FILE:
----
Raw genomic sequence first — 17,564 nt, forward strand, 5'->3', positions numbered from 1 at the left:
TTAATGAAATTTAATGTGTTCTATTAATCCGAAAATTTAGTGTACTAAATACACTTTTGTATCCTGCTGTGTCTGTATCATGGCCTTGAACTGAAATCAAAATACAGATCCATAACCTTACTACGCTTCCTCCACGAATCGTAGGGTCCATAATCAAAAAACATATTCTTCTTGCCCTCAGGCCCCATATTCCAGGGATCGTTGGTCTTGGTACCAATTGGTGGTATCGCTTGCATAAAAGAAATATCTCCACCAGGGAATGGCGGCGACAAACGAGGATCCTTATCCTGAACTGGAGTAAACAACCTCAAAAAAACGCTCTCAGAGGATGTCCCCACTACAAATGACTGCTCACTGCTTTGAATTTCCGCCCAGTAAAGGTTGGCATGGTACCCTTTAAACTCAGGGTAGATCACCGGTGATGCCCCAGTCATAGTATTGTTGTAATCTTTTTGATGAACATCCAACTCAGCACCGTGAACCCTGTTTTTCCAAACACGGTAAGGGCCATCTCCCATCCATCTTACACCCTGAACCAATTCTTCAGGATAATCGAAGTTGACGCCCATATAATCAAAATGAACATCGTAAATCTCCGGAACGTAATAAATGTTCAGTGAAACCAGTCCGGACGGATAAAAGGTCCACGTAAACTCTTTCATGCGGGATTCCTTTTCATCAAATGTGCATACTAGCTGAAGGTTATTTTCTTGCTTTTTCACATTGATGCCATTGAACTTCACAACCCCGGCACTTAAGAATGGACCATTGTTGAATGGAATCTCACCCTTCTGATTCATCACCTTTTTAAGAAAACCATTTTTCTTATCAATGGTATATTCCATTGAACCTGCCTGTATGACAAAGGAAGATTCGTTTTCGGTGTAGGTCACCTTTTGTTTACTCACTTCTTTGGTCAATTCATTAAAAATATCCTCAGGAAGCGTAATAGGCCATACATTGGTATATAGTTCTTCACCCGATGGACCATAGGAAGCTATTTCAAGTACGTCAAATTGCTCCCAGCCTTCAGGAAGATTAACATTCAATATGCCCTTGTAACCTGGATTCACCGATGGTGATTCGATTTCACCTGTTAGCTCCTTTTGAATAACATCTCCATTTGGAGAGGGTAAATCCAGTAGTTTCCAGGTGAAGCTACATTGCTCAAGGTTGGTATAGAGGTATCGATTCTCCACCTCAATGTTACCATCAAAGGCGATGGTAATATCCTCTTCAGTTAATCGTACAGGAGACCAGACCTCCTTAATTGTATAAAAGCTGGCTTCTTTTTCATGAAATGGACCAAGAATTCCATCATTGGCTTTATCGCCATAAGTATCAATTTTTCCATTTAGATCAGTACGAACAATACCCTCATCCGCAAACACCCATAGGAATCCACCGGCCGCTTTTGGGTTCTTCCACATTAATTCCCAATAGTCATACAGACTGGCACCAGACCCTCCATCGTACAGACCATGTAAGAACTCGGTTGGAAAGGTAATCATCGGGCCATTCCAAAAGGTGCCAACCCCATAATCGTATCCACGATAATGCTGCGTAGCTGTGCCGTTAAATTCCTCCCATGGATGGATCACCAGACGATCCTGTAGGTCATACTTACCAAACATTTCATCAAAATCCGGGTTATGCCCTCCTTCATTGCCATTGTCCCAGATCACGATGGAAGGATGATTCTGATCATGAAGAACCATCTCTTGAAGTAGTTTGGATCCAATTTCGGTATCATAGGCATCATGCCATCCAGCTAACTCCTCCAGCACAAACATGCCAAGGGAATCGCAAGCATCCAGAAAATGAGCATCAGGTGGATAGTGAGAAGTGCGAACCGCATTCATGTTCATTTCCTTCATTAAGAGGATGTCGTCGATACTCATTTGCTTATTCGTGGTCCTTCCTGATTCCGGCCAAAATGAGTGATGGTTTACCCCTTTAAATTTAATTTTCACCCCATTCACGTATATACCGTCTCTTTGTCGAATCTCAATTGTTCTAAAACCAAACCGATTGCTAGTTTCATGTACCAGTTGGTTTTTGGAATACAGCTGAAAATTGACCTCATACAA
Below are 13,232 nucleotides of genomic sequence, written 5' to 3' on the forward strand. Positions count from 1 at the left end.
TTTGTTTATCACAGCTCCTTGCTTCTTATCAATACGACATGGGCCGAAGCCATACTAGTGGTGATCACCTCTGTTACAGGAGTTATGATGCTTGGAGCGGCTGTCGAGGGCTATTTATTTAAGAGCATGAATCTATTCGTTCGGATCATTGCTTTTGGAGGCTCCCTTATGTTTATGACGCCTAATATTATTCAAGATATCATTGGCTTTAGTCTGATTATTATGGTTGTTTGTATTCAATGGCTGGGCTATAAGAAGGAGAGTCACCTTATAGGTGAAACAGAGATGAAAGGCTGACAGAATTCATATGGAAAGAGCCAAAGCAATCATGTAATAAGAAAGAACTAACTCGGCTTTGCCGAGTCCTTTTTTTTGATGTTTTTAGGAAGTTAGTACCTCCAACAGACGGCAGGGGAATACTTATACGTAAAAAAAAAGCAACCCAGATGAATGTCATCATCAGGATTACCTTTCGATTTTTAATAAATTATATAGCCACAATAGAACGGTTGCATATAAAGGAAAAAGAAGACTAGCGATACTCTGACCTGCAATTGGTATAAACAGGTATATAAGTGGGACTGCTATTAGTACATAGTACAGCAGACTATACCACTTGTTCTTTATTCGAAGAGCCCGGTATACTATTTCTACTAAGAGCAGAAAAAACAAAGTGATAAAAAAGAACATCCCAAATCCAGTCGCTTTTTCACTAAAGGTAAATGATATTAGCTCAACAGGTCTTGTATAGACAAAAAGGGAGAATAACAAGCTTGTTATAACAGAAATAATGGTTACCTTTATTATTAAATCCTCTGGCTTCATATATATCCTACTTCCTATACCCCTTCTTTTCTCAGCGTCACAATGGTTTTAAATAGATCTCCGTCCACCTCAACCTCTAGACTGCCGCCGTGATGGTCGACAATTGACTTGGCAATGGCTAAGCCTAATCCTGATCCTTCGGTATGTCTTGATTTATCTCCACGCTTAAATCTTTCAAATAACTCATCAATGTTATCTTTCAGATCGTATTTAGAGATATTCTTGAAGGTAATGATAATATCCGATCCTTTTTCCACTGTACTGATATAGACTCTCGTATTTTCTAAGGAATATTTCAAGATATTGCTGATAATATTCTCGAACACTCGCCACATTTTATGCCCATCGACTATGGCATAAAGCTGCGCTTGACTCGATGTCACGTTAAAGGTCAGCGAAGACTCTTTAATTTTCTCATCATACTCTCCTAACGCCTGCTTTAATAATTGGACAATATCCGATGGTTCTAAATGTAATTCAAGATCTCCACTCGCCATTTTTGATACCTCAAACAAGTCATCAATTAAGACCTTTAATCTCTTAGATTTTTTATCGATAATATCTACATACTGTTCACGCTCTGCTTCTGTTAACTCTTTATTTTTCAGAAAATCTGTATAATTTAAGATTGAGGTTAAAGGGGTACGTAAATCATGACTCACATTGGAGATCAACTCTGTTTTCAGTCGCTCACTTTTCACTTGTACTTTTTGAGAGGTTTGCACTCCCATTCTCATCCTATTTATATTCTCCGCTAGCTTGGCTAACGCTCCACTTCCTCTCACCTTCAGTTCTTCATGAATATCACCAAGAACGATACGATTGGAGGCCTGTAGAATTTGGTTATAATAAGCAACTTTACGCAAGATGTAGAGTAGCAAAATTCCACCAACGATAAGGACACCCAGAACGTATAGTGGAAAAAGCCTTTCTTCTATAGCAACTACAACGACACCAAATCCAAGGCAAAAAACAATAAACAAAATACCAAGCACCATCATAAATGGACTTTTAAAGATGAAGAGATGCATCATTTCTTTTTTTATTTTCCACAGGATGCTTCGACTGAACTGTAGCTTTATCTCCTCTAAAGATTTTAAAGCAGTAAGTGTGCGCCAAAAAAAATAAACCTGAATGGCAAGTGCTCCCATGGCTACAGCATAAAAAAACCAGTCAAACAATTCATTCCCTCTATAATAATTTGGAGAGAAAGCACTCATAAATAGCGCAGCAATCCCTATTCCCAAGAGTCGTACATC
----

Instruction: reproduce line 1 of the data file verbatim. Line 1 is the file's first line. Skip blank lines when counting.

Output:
Raw genomic sequence first — 17,564 nt, forward strand, 5'->3', positions numbered from 1 at the left: